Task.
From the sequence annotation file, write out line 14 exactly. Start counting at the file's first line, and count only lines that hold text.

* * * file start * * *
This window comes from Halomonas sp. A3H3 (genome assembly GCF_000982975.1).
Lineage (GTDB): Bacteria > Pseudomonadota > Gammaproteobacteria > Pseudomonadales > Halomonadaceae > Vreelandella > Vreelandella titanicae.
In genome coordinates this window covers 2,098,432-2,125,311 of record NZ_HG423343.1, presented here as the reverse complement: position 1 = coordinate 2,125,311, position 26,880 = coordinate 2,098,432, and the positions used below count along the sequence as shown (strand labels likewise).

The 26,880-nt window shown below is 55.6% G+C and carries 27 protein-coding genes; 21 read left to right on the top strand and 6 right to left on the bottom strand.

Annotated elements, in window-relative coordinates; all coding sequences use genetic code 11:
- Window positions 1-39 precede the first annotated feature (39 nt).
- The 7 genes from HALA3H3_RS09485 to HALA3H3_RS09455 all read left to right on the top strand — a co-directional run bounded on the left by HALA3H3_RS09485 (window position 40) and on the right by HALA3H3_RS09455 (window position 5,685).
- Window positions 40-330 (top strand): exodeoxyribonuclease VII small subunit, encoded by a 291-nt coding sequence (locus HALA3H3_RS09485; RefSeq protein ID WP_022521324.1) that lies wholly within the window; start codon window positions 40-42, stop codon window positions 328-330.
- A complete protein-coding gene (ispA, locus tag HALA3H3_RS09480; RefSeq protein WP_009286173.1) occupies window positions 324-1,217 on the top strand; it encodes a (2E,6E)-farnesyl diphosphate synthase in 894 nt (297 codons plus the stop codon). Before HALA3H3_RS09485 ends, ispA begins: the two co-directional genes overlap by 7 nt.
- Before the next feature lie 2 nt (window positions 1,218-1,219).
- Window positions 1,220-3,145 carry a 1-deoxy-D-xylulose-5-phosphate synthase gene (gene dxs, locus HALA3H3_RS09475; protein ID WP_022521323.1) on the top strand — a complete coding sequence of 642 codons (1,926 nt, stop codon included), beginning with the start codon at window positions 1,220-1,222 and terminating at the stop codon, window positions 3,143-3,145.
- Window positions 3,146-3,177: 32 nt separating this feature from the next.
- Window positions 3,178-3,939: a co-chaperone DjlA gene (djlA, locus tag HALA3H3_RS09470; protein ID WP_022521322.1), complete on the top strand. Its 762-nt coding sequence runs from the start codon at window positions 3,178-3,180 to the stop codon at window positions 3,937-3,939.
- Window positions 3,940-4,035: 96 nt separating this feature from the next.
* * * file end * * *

- Window positions 3,940-4,035: 96 nt separating this feature from the next.